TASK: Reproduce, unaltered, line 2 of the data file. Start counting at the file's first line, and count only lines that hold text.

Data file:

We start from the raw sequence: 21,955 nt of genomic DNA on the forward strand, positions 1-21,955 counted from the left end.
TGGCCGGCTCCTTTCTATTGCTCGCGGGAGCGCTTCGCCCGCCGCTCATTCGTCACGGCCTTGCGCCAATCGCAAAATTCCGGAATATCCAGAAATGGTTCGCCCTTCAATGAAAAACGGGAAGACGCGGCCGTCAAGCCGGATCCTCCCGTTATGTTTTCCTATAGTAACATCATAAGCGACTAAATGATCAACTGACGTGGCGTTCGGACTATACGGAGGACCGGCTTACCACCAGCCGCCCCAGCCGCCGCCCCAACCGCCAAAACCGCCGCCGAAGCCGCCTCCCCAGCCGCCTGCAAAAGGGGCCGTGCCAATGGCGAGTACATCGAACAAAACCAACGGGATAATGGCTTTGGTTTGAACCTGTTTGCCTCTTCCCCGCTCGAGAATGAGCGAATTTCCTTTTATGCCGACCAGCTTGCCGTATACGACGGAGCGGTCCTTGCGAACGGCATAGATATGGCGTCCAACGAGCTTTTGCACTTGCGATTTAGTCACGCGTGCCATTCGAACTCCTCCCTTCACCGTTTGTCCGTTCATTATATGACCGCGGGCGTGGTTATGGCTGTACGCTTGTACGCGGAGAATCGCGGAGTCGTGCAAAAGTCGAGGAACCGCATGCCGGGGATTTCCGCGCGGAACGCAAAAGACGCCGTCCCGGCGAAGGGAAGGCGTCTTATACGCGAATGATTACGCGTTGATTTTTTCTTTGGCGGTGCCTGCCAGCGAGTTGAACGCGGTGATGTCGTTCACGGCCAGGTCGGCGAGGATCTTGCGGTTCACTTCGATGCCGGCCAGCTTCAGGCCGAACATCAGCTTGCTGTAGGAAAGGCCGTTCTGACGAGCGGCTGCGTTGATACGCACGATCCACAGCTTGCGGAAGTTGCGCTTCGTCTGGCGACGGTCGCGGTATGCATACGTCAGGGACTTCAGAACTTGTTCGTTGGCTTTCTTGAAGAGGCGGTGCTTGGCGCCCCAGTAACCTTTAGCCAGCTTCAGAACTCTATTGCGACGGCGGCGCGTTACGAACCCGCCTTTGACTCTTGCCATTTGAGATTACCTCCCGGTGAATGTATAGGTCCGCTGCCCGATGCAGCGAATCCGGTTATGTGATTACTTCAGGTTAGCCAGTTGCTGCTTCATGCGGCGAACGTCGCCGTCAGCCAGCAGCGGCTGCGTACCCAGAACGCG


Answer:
TGGCCGGCTCCTTTCTATTGCTCGCGGGAGCGCTTCGCCCGCCGCTCATTCGTCACGGCCTTGCGCCAATCGCAAAATTCCGGAATATCCAGAAATGGTTCGCCCTTCAATGAAAAACGGGAAGACGCGGCCGTCAAGCCGGATCCTCCCGTTATGTTTTCCTATAGTAACATCATAAGCGACTAAATGATCAACTGACGTGGCGTTCGGACTATACGGAGGACCGGCTTACCACCAGCCGCCCCAGCCGCCGCCCCAACCGCCAAAACCGCCGCCGAAGCCGCCTCCCCAGCCGCCTGCAAAAGGGGCCGTGCCAATGGCGAGTACATCGAACAAAACCAACGGGATAATGGCTTTGGTTTGAACCTGTTTGCCTCTTCCCCGCTCGAGAATGAGCGAATTTCCTTTTATGCCGACCAGCTTGCCGTATACGACGGAGCGGTCCTTGCGAACGGCATAGATATGGCGTCCAACGAGCTTTTGCACTTGCGATTTAGTCACGCGTGCCATTCGAACTCCTCCCTTCACCGTTTGTCCGTTCATTATATGACCGCGGGCGTGGTTATGGCTGTACGCTTGTACGCGGAGAATCGCGGAGTCGTGCAAAAGTCGAGGAACCGCATGCCGGGGATTTCCGCGCGGAACGCAAAAGACGCCGTCCCGGCGAAGGGAAGGCGTCTTATACGCGAATGATTACGCGTTGATTTTTTCTTTGGCGGTGCCTGCCAGCGAGTTGAACGCGGTGATGTCGTTCACGGCCAGGTCGGCGAGGATCTTGCGGTTCACTTCGATGCCGGCCAGCTTCAGGCCGAACATCAGCTTGCTGTAGGAAAGGCCGTTCTGACGAGCGGCTGCGTTGATACGCACGATCCACAGCTTGCGGAAGTTGCGCTTCGTCTGGCGACGGTCGCGGTATGCATACGTCAGGGACTTCAGAACTTGTTCGTTGGCTTTCTTGAAGAGGCGGTGCTTGGCGCCCCAGTAACCTTTAGCCAGCTTCAGAACTCTATTGCGACGGCGGCGCGTTACGAACCCGCCTTTGACTCTTGCCATTTGAGATTACCTCCCGGTGAATGTATAGGTCCGCTGCCCGATGCAGCGAATCCGGTTATGTGATTACTTCAGGTTAGCCAGTTGCTGCTTCATGCGGCGAACGTCGCCGTCAGCCAGCAGCGGCTGCGTACCCAGAACGCG